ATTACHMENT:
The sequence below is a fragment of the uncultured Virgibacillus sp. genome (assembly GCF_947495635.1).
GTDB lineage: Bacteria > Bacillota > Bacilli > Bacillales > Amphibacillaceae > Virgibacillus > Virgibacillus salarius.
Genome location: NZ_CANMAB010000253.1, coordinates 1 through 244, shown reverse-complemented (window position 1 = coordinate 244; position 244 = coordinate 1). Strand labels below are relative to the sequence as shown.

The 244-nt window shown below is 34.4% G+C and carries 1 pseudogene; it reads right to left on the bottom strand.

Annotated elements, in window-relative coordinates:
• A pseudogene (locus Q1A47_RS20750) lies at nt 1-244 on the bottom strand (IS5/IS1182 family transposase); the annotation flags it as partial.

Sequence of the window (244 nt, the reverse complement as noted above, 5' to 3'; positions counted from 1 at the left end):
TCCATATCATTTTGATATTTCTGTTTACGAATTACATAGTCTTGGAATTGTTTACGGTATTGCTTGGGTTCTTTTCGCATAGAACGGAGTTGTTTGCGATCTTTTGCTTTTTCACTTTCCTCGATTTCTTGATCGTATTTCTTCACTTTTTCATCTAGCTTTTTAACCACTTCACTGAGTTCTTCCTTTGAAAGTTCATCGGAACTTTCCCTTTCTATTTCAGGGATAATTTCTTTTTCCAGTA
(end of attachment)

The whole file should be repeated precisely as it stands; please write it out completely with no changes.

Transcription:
The sequence below is a fragment of the uncultured Virgibacillus sp. genome (assembly GCF_947495635.1).
GTDB lineage: Bacteria > Bacillota > Bacilli > Bacillales > Amphibacillaceae > Virgibacillus > Virgibacillus salarius.
Genome location: NZ_CANMAB010000253.1, coordinates 1 through 244, shown reverse-complemented (window position 1 = coordinate 244; position 244 = coordinate 1). Strand labels below are relative to the sequence as shown.

The 244-nt window shown below is 34.4% G+C and carries 1 pseudogene; it reads right to left on the bottom strand.

Annotated elements, in window-relative coordinates:
• A pseudogene (locus Q1A47_RS20750) lies at nt 1-244 on the bottom strand (IS5/IS1182 family transposase); the annotation flags it as partial.

Sequence of the window (244 nt, the reverse complement as noted above, 5' to 3'; positions counted from 1 at the left end):
TCCATATCATTTTGATATTTCTGTTTACGAATTACATAGTCTTGGAATTGTTTACGGTATTGCTTGGGTTCTTTTCGCATAGAACGGAGTTGTTTGCGATCTTTTGCTTTTTCACTTTCCTCGATTTCTTGATCGTATTTCTTCACTTTTTCATCTAGCTTTTTAACCACTTCACTGAGTTCTTCCTTTGAAAGTTCATCGGAACTTTCCCTTTCTATTTCAGGGATAATTTCTTTTTCCAGTA